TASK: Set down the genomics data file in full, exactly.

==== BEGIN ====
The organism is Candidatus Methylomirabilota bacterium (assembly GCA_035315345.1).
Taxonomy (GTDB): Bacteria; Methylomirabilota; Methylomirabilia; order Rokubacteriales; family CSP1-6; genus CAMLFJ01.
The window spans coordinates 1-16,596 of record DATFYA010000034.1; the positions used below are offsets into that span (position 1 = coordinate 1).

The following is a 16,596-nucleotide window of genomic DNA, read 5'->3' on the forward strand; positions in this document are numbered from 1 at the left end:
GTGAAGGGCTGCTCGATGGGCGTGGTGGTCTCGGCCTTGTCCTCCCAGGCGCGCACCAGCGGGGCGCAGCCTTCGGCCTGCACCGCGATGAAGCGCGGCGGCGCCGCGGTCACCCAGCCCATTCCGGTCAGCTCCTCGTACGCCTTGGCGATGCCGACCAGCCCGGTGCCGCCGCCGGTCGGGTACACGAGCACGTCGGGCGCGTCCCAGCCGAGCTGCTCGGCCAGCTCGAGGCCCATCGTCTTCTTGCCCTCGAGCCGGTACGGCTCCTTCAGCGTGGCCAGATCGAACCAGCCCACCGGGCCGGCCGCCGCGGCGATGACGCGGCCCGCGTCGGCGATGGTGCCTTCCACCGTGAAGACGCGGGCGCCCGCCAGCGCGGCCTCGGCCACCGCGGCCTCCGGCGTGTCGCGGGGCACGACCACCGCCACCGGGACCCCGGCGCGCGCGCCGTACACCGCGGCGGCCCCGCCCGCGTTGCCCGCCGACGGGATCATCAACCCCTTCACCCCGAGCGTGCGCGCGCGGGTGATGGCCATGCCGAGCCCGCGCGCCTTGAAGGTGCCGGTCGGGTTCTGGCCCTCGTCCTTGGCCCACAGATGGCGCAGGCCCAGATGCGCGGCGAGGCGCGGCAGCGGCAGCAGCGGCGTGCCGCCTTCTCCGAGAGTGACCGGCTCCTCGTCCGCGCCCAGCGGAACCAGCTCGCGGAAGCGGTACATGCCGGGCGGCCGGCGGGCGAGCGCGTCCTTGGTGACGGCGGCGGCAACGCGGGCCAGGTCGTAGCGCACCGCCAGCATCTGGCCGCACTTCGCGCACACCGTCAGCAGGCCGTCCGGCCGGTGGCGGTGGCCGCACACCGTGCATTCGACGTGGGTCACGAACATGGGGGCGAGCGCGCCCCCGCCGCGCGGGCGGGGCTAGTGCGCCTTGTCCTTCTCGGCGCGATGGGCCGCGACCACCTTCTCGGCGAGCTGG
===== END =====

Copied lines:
The organism is Candidatus Methylomirabilota bacterium (assembly GCA_035315345.1).
Taxonomy (GTDB): Bacteria; Methylomirabilota; Methylomirabilia; order Rokubacteriales; family CSP1-6; genus CAMLFJ01.
The window spans coordinates 1-16,596 of record DATFYA010000034.1; the positions used below are offsets into that span (position 1 = coordinate 1).

The following is a 16,596-nucleotide window of genomic DNA, read 5'->3' on the forward strand; positions in this document are numbered from 1 at the left end:
GTGAAGGGCTGCTCGATGGGCGTGGTGGTCTCGGCCTTGTCCTCCCAGGCGCGCACCAGCGGGGCGCAGCCTTCGGCCTGCACCGCGATGAAGCGCGGCGGCGCCGCGGTCACCCAGCCCATTCCGGTCAGCTCCTCGTACGCCTTGGCGATGCCGACCAGCCCGGTGCCGCCGCCGGTCGGGTACACGAGCACGTCGGGCGCGTCCCAGCCGAGCTGCTCGGCCAGCTCGAGGCCCATCGTCTTCTTGCCCTCGAGCCGGTACGGCTCCTTCAGCGTGGCCAGATCGAACCAGCCCACCGGGCCGGCCGCCGCGGCGATGACGCGGCCCGCGTCGGCGATGGTGCCTTCCACCGTGAAGACGCGGGCGCCCGCCAGCGCGGCCTCGGCCACCGCGGCCTCCGGCGTGTCGCGGGGCACGACCACCGCCACCGGGACCCCGGCGCGCGCGCCGTACACCGCGGCGGCCCCGCCCGCGTTGCCCGCCGACGGGATCATCAACCCCTTCACCCCGAGCGTGCGCGCGCGGGTGATGGCCATGCCGAGCCCGCGCGCCTTGAAGGTGCCGGTCGGGTTCTGGCCCTCGTCCTTGGCCCACAGATGGCGCAGGCCCAGATGCGCGGCGAGGCGCGGCAGCGGCAGCAGCGGCGTGCCGCCTTCTCCGAGAGTGACCGGCTCCTCGTCCGCGCCCAGCGGAACCAGCTCGCGGAAGCGGTACATGCCGGGCGGCCGGCGGGCGAGCGCGTCCTTGGTGACGGCGGCGGCAACGCGGGCCAGGTCGTAGCGCACCGCCAGCATCTGGCCGCACTTCGCGCACACCGTCAGCAGGCCGTCCGGCCGGTGGCGGTGGCCGCACACCGTGCATTCGACGTGGGTCACGAACATGGGGGCGAGCGCGCCCCCGCCGCGCGGGCGGGGCTAGTGCGCCTTGTCCTTCTCGGCGCGATGGGCCGCGACCACCTTCTCGGCGAGCTGG